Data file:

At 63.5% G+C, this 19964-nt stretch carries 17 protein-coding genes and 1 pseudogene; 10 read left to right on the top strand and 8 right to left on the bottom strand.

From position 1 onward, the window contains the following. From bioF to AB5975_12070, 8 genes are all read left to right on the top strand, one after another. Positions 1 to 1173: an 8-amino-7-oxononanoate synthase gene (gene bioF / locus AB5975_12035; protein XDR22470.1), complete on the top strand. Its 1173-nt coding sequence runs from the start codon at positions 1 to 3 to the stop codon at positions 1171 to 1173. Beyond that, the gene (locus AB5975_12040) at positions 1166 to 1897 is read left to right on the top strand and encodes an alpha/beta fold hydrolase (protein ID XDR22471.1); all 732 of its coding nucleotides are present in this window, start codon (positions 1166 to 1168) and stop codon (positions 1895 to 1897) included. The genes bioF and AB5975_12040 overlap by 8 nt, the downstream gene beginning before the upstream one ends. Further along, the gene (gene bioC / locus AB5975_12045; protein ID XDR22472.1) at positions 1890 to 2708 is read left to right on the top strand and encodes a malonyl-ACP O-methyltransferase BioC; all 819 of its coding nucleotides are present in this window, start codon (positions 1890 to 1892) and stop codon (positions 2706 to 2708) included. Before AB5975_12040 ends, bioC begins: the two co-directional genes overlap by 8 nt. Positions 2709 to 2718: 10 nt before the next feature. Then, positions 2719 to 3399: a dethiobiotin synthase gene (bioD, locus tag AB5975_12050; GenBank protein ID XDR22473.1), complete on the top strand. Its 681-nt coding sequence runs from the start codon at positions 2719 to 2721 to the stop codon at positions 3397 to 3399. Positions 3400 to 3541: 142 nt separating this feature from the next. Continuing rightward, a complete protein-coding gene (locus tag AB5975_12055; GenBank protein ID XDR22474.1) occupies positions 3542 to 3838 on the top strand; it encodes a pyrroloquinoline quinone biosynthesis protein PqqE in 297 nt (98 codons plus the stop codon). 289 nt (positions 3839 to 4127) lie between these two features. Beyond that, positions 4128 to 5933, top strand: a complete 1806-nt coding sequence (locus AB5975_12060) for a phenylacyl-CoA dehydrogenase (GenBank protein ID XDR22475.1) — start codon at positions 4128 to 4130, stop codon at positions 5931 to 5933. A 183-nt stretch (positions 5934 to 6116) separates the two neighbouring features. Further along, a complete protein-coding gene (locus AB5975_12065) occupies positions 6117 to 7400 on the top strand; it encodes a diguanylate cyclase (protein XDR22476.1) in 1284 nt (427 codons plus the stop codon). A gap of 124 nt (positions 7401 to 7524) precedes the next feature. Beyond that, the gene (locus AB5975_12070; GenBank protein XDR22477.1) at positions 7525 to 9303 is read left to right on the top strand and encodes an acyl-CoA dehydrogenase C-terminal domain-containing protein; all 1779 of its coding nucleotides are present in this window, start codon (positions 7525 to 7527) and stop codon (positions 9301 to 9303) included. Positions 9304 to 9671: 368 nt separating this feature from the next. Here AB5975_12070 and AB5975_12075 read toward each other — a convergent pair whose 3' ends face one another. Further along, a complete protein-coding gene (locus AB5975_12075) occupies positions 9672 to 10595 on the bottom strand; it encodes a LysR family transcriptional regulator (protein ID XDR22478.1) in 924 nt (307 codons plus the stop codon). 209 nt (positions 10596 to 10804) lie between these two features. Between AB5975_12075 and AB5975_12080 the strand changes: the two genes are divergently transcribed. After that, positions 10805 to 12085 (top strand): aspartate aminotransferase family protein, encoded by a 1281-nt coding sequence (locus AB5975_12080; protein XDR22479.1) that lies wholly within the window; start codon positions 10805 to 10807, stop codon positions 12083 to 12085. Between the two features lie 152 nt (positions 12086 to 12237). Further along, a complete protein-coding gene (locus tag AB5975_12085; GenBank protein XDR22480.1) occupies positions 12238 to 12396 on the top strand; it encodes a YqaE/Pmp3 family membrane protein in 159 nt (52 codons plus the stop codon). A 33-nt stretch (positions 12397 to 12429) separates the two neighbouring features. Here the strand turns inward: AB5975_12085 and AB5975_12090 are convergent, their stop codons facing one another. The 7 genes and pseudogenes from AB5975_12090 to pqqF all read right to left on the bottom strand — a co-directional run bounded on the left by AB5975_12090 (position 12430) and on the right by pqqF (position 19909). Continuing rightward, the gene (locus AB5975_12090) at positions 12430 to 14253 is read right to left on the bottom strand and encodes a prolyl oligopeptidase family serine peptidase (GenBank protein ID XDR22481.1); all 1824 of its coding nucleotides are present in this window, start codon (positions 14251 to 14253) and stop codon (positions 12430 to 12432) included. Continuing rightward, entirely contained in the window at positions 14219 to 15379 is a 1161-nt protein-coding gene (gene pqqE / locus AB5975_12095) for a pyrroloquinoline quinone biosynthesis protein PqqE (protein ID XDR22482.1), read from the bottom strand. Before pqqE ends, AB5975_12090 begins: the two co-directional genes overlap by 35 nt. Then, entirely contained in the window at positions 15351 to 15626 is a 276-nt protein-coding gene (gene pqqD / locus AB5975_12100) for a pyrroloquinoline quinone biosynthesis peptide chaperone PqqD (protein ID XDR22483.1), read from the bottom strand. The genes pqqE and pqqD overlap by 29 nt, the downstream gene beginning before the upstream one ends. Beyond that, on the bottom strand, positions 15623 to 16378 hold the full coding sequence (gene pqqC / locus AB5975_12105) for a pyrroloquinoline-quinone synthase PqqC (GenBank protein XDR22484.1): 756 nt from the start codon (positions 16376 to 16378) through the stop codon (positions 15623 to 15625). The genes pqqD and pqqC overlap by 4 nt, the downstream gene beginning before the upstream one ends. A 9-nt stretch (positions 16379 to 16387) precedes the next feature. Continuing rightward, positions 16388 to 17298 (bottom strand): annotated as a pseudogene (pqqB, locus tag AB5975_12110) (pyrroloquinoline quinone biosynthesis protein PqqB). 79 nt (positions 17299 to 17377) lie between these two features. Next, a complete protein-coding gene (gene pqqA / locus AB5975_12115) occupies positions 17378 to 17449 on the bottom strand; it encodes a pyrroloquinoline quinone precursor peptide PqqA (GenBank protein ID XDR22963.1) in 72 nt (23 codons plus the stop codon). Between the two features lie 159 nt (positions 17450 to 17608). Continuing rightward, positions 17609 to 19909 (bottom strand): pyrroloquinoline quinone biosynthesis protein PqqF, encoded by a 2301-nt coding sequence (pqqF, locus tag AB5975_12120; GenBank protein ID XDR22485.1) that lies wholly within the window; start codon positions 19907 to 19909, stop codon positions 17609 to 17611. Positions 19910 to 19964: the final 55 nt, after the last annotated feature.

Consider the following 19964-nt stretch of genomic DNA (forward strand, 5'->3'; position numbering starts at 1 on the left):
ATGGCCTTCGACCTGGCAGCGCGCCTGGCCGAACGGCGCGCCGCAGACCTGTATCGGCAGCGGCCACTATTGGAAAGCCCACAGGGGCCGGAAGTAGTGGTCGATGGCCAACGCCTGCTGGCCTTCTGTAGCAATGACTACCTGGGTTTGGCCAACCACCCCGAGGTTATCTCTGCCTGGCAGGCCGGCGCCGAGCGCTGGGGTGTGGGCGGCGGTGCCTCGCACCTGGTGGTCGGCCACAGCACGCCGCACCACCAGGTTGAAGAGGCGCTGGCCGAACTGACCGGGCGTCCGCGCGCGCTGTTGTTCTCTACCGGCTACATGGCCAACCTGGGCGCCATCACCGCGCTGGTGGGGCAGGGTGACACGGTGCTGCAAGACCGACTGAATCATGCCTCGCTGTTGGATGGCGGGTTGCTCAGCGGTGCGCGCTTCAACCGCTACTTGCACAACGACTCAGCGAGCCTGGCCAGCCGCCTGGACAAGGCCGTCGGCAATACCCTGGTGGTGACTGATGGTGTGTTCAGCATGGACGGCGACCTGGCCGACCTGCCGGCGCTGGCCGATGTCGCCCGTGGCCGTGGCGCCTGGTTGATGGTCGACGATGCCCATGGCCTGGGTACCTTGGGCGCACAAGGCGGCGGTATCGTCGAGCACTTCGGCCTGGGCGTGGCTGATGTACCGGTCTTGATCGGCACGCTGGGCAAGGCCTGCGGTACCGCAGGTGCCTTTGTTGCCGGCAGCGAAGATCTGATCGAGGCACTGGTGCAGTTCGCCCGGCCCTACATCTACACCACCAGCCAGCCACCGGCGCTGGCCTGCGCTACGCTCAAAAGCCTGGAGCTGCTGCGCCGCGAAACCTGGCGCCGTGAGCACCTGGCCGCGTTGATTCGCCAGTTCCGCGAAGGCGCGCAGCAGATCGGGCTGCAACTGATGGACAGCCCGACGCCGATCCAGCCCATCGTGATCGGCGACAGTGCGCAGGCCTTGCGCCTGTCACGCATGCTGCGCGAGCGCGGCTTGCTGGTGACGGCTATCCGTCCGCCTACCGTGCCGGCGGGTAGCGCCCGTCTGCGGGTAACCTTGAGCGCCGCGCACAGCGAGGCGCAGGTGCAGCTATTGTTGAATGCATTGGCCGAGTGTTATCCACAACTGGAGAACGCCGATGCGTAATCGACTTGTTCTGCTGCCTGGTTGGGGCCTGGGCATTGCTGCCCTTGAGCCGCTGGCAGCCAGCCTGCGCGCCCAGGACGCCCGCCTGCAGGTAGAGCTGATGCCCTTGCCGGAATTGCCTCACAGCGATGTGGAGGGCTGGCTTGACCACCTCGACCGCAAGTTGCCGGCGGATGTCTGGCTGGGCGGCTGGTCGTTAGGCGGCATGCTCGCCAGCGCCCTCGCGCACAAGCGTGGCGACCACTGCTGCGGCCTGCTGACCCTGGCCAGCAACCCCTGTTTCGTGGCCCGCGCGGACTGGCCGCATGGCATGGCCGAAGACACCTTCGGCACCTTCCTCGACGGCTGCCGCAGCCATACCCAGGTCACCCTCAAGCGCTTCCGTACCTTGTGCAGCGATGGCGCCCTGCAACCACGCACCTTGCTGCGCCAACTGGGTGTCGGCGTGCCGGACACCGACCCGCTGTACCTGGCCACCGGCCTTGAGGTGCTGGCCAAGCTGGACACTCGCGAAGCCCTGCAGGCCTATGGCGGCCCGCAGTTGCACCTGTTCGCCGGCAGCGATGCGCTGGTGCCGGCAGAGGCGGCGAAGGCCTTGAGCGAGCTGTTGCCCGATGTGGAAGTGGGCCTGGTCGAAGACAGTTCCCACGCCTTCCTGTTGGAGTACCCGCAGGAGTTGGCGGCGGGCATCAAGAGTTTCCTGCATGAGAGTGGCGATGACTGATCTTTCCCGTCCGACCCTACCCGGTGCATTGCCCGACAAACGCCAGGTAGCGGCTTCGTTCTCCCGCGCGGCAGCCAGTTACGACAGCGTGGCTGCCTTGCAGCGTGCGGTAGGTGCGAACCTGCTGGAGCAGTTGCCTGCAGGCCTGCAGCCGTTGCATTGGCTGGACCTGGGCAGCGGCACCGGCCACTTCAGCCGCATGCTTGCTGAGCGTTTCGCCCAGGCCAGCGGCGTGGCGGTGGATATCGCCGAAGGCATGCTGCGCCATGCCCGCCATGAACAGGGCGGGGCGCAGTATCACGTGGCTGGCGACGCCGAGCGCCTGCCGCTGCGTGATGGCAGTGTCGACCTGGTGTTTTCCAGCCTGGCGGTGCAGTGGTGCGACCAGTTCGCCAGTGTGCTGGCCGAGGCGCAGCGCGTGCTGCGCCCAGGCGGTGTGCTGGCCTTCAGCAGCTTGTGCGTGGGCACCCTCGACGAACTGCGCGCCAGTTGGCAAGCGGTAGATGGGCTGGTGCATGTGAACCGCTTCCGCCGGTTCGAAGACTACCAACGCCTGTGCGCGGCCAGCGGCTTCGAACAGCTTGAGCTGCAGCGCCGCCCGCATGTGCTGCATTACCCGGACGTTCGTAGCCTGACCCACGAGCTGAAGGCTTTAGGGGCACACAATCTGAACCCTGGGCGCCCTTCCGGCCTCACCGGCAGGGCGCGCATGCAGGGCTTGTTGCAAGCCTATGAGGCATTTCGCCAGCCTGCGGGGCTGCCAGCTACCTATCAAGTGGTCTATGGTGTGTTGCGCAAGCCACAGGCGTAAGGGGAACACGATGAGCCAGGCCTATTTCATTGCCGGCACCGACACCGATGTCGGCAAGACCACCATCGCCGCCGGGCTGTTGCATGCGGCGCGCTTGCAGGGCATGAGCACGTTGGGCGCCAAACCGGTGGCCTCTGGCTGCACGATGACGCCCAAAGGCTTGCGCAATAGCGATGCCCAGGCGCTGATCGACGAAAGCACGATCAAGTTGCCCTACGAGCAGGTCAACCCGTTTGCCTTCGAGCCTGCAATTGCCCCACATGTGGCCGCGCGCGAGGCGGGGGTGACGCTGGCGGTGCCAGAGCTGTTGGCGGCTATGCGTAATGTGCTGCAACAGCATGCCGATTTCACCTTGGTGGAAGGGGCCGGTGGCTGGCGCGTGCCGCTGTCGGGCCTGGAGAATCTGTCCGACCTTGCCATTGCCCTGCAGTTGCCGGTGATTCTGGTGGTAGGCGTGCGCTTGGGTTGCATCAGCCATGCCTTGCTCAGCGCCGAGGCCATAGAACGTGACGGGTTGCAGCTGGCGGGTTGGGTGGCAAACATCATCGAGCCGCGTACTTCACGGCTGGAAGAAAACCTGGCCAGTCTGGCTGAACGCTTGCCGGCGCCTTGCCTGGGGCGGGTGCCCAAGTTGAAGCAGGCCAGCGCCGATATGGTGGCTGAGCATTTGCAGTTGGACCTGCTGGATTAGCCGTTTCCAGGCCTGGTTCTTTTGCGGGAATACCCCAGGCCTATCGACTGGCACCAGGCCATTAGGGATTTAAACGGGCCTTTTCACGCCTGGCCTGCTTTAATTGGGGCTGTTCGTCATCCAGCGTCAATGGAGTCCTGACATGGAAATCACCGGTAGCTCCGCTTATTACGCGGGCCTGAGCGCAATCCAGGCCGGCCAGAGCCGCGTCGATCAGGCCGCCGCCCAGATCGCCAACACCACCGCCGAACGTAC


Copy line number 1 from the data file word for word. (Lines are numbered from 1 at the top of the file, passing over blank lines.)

At 63.5% G+C, this 19964-nt stretch carries 17 protein-coding genes and 1 pseudogene; 10 read left to right on the top strand and 8 right to left on the bottom strand.